Despite that, I would consider this a pretty awesome choice for your learning-about-Tolstoy needs, be they self-motivated or required for class. ( )
  A_Reader_of_Fictions | Apr 1, 2013 |
Lev Nikolayevich Tolstoy (1828-1910) remodeled the modern novel with "War and Peace," making it as much a work of history as of literature. Historians may find fault with this or that detail, but in his handling of such crucial events as the battle of Borodino -- where Napoleon won the Pyrrhic victory that virtually doomed his invasion of Russia -- Tolstoy prevails as the colossal chronicler of the clash between major characters and events.

Then Tolstoy remodeled the modern novel again with "Anna Karenina," a searing portrayal of marriage and estrangement and love that brought new psychological depth to narrative prose. Opposed not only to adultery but to women's rights, Tolstoy -- himself the father of an illegitimate child -- nevertheless understood the passion and anguish of his heroine.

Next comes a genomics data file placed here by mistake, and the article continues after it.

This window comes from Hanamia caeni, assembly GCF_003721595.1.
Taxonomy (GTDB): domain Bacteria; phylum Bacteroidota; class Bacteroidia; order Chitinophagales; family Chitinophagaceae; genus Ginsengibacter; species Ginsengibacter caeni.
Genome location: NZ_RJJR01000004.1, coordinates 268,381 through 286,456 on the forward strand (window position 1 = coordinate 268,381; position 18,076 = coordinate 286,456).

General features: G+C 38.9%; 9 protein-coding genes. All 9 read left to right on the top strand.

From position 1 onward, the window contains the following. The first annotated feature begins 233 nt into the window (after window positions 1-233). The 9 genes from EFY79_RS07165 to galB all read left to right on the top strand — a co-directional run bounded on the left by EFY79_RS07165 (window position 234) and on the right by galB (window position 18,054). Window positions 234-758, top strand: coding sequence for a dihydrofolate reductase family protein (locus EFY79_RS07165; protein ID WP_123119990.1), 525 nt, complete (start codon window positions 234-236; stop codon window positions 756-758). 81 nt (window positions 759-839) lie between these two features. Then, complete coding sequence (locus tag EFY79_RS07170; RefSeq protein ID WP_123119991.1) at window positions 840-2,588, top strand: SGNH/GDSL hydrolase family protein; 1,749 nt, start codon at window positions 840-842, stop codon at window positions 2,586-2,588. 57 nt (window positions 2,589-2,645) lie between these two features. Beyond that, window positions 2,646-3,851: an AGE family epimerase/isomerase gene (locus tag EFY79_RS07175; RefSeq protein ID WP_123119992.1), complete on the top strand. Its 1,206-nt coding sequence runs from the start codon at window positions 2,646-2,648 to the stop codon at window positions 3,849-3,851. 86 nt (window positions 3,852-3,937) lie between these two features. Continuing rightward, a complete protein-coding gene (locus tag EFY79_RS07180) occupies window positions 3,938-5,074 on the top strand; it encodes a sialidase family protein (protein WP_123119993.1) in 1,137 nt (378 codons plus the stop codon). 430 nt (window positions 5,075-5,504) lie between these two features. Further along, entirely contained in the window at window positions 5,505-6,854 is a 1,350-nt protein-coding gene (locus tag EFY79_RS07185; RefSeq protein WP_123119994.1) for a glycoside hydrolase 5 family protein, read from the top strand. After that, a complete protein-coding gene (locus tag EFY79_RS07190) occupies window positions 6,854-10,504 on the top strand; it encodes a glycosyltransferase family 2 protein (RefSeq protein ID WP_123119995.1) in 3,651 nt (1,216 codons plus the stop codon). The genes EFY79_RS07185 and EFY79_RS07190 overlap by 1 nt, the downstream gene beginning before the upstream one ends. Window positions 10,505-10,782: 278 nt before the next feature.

For these two novels alone, Tolstoy would deserve multiple biographies probing his contradictions and contrarian behavior. A nobleman (he was Count Tolstoy) proud of his ancestry, he identified with his peasants and invented a one-piece costume for himself patterned on their clothing. A fervent hunter, he reluctantly relinquished his sport because it conflicted with his humanitarian beliefs. An army officer, he later transformed himself into a teacher of peasant children and the author of primers designed for peasant children. A habitual gambler, he racked up enormous losses. Tolstoy was also a self-absorbed writer who quarreled with nearly everyone (even staunch supporters like Ivan Turgenev), and a rather boorish husband who kept his wife constantly pregnant (even as she copied out his manuscripts and contributed telling details to his famous novels). And the list could go on -- as it does in Rosamund Bartlett's absorbing and pitch-perfect biography.